[JPL] U.S. Postal Service Celebrates Latin Jazz, Hispanic Heritage
drjazz at drjazz.com
Mon Sep 8 15:58:37 EDT 2008
U.S. Postal Service Celebrates Latin Jazz, Hispanic Heritage
Last update: 12:31 p.m. EDT Sept. 8, 2008
WASHINGTON, Sept 08, 2008 /PRNewswire-USNewswire via COMTEX/ -- The U.S.
Postal Service dedicated the Latin Jazz commemorative stamp Monday at
the National Postal Museum in celebration of the rich legacy of Latin jazz.
"Through our stamp program, we have the privilege to shine light on the
diverse gifts that make our nation great," said Marie Therese Dominguez,
vice president, Government Affairs and Public Policy. "Today, we are
here to celebrate the beauty of Latin jazz and its powerful influence on
The Latin Jazz stamp is the latest in a long history of stamp subjects
honoring Hispanic people, places and events. Recognition also has been
given to American journalist Ruben Salazar, the 1947 Mendez v.
Westminster trial and civil rights leader Cesar Chavez. Altogether, the
Postal Service has issued over 50 stamps celebrating Hispanic heritage.
The stamp dedication included a special guest performance by 2008
National Endowment for the Arts Jazz Master Candido Camero. Since the
1950s, Camero has been instrumental in the evolution and proliferation
of Latin jazz in the United States and has collaborated with such jazz
legends as Dizzy Gillespie and the Billy Taylor Quartet.
"I am proud to join the Postal Service in celebrating Latin jazz in the
United States," said Camero.
Latin jazz is an improvisational and rhythmic style of music that
combines elements of jazz with musical traditions rooted in Africa,
Europe and the Americas. Like jazz, it relies on instruments such as the
piano, saxophone and bass to play and improvise harmonies and melodies.
Most Latin jazz adds a complex rhythm section, which can include conga
drums, the bongo, maracas, the cowbell or other percussion instruments.
Building on the marriage of Caribbean and North American music styles
that had begun in the late 19th and early 20th centuries, Latin jazz
spread throughout the United States during the 1920s and 1930s, along
with the growing popularity of Latin rhythms and dance styles.
Enthusiasm for Latin jazz reached new heights during the 1940s and
1950s. Since then, new instruments like the flute and trumpet have been
added to the Latin jazz sound.
The stamp features a bold, graphic design by San Francisco-based artist
? and Latin jazz fan ? Michael Bartalos. Eager to capture the upbeat,
energetic and romantic spirit that characterizes much of Latin jazz,
Bartalos has created a tropical evening scene that depicts three
musicians playing bass, piano, and conga drums and conveys the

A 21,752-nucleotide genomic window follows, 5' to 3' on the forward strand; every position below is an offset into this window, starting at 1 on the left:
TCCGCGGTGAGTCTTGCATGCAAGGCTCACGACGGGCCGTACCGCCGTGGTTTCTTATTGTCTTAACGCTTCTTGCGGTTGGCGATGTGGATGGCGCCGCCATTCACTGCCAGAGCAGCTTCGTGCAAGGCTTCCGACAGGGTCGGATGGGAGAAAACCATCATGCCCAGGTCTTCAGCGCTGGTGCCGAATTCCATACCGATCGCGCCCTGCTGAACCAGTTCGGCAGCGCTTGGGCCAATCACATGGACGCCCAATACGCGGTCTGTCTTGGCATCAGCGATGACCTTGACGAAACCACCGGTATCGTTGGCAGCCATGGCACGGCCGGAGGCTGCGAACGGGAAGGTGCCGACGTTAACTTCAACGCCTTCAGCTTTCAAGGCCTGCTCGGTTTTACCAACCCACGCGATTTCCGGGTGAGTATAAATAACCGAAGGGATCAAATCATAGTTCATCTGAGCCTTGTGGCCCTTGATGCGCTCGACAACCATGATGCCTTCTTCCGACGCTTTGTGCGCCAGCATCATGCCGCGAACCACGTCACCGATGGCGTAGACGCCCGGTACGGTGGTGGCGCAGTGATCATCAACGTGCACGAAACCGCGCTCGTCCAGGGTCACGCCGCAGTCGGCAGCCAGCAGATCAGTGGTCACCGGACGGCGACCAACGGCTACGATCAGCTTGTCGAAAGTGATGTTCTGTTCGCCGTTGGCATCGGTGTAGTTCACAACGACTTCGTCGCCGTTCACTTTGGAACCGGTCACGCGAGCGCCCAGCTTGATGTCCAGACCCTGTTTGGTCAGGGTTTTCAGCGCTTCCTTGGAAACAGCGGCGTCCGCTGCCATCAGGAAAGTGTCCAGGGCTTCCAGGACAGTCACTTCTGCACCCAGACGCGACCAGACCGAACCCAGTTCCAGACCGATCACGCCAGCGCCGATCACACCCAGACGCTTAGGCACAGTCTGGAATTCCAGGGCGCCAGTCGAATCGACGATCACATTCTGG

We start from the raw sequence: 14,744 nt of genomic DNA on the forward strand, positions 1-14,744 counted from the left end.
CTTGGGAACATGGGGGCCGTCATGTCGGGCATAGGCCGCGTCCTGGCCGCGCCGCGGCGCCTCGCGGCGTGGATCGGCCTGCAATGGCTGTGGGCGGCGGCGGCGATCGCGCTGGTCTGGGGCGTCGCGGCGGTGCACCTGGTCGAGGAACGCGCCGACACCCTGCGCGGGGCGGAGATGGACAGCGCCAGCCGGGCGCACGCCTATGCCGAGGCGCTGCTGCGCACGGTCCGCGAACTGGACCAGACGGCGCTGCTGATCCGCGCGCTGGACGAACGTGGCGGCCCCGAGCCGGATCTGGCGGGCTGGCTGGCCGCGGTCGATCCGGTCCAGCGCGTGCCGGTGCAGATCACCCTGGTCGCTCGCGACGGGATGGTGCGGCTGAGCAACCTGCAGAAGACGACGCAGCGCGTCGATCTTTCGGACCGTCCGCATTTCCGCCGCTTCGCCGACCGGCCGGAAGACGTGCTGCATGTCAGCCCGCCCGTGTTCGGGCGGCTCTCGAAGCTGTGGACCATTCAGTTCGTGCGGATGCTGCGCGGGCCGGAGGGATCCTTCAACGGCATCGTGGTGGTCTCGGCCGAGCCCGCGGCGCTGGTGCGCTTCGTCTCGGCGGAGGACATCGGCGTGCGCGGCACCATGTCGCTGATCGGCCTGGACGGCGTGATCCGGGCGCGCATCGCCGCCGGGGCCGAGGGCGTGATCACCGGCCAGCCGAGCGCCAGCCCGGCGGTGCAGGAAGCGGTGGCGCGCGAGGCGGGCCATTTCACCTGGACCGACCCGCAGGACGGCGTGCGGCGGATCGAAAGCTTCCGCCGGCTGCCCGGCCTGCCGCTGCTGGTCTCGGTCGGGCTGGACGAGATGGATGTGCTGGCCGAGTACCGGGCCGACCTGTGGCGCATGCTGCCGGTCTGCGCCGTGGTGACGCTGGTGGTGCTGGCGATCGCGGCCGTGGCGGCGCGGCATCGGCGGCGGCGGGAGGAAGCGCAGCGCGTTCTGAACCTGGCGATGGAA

multicultural aspects of the music, its percussive and improvisational
nature and its rhythmic complexity.
The 42-cent Latin Jazz stamp goes on sale nationwide today and also can
be purchased online at usps.com.
How to Order the First Day of Issue Postmark
Customers have 60 days to obtain the first-day-of-issue postmark by
mail. They may purchase new stamps at their local Post Office, or at The
Postal Store web site at www.usps.com/shop <http://www.usps.com/shop>.
or by calling 800-STAMP-24. They should affix the stamps to envelopes of
their choice, address the envelopes (to themselves or others), and place
them in a larger envelope addressed to:
Latin Jazz Stamp
PO Box 92282
Washington, DC 20090-2282
After applying the first-day-of-issue postmark, the Postal Service will
return the envelopes through the mail. There is no charge for the
postmark. All orders must be postmarked by November 9, 2008.
How to Order First Day Covers
Stamp Fulfillment Services also offers first day covers for new stamp
issues and Postal Service stationery items postmarked with the official
first-day-of-issue cancellation. Each item has an individual catalog
number and is offered in the quarterly USA Philatelic catalog. Customers
may request a free catalog by calling 800-STAMP-24 or writing to:
US Postal Service
PO Box 219014
Kansas City, MO 64121-9014
Please Note: For broadcast quality video and audio, photo stills and
other media resources, visit the USPS Newsroom at
An independent federal agency, the U.S. Postal Service is the only
delivery service that reaches every address in the nation, 146 million
homes and businesses, six days a week. It has 37,000 retail locations
and relies on the sale of postage, products and services, not tax
dollars, to pay for operating expenses. The Postal Service has annual
revenue of $75 billion and delivers nearly half the world's mail.
SOURCE U.S. Postal Service
Dr. Jazz Operations
Oak Park, MI 48237
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